Today we are going to accompany you on a historical walk through the sinking of El Canelo
As you know we are in Valdivia, Chile, in the nautical Kuntsmann, we have been here for a few months in which you have made us feel at home. Chileans are patient and pleasant, I feel supported, wrapped and integrated, they treat me like family and I enjoy the conversation with them.
Coexistence, talks, laughter and stories… Today we are going to tell you a story from here, from Valdivia, the story of the sinking of El Canelo!
Our story begins on May 22, 1960 here in Valdivia, this is the date of the largest recorded earthquake in history, no less than 9.5 degrees on the Richter scale.
It was a seismic movement that occurred at 15:11 local time (UTC-4) on Sunday, May 22, 1960. Its epicenter was located in the vicinity of Traiguén, province of Malleco (current Region of La Araucanía, Chile), and had a magnitude of 9.5 MW, being the most powerful recorded instrumentally in the history of humanity.
But you know that here what we like is to talk about boats, sailing and sea …
Well, what happened was that this mega-earthquake was perceived on a planetary level and produced a series of tidal waves whose scope extended to various locations along the Pacific Ocean, including Hawaii and the coasts of Japan—and the eruption of the Puyehue volcano.
The moments after the earthquake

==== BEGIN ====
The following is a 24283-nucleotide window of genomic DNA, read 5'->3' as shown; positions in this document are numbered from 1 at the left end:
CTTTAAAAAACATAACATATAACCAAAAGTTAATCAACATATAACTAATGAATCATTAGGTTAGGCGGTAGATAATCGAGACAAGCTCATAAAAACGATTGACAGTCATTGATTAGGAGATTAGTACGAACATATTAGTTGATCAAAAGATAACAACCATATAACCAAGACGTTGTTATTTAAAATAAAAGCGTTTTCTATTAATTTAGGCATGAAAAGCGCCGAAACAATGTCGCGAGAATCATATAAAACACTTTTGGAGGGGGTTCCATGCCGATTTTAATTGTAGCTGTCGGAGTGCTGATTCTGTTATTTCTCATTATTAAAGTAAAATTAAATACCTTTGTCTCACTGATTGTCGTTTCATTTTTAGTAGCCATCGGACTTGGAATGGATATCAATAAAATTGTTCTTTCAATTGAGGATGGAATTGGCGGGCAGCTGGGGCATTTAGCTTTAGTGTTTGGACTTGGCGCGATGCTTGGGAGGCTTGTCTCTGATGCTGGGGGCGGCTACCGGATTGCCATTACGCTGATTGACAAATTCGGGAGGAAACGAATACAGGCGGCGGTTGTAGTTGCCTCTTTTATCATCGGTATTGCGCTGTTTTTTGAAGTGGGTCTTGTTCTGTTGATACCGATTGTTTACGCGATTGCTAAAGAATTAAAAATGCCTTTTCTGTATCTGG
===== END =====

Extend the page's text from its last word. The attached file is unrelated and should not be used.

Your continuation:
Minutes after the earthquake, all the coastal towns between Concepción and Chiloé were devastated by a tsunami.
The tsunami was devastating in almost all its extension. In the port of Corral, near Valdivia, the sea level rose about 4 m before starting to retreat rapidly (about 16:10). He dragged the ships located in the bay, mainly the ships Santiago, San Carlos and Canelo.
At 16:20, an 8 m high wave hit the coast at more than 150 km / h, causing the death of hundreds of inhabitants of various localities. Ten minutes later, the sea receded again, dragging ruins of coastal villages to impact again with a wave higher than 10 m high. Several ships were completely destroyed, except for the Canelos, which ran aground after being dragged for more than 1.5 km inland.
Today El Canelos is still here, 60 years later as an eternal reminder of that earthquake, planted in the middle of the river
Valdivia, stranded and practically sunk leaving only a mast to appear.
You can see it from the deck of the Copernicus Doubloon every weekend we set sail from the nautical Kuntsmann. Saturdays along the Valdivia River to the Pacific to sail
we anchor in Isla del Rey where we spend the night, on Sunday we sail again in the Pacific, eat barbecue and return to Valdivia.
Do you want to come?
Write to us at [email protected]